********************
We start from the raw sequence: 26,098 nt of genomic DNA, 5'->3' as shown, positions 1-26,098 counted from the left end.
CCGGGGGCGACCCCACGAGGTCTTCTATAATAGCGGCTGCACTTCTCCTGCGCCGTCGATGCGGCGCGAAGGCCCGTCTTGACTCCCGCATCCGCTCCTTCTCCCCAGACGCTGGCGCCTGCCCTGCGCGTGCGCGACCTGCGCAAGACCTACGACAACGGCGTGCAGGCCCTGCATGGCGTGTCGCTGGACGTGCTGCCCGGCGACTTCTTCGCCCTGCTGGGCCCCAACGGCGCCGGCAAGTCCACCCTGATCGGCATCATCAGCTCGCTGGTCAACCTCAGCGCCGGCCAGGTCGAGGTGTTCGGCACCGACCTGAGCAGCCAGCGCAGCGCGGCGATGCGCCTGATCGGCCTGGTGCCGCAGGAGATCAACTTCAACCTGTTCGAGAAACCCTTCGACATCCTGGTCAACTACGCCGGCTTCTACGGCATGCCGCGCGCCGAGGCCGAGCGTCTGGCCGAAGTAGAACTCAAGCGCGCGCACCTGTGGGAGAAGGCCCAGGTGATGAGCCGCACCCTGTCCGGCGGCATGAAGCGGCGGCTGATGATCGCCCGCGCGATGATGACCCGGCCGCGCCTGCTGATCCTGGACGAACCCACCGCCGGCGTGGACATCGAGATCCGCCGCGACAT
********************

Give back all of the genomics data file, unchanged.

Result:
We start from the raw sequence: 26,098 nt of genomic DNA, 5'->3' as shown, positions 1-26,098 counted from the left end.
CCGGGGGCGACCCCACGAGGTCTTCTATAATAGCGGCTGCACTTCTCCTGCGCCGTCGATGCGGCGCGAAGGCCCGTCTTGACTCCCGCATCCGCTCCTTCTCCCCAGACGCTGGCGCCTGCCCTGCGCGTGCGCGACCTGCGCAAGACCTACGACAACGGCGTGCAGGCCCTGCATGGCGTGTCGCTGGACGTGCTGCCCGGCGACTTCTTCGCCCTGCTGGGCCCCAACGGCGCCGGCAAGTCCACCCTGATCGGCATCATCAGCTCGCTGGTCAACCTCAGCGCCGGCCAGGTCGAGGTGTTCGGCACCGACCTGAGCAGCCAGCGCAGCGCGGCGATGCGCCTGATCGGCCTGGTGCCGCAGGAGATCAACTTCAACCTGTTCGAGAAACCCTTCGACATCCTGGTCAACTACGCCGGCTTCTACGGCATGCCGCGCGCCGAGGCCGAGCGTCTGGCCGAAGTAGAACTCAAGCGCGCGCACCTGTGGGAGAAGGCCCAGGTGATGAGCCGCACCCTGTCCGGCGGCATGAAGCGGCGGCTGATGATCGCCCGCGCGATGATGACCCGGCCGCGCCTGCTGATCCTGGACGAACCCACCGCCGGCGTGGACATCGAGATCCGCCGCGACAT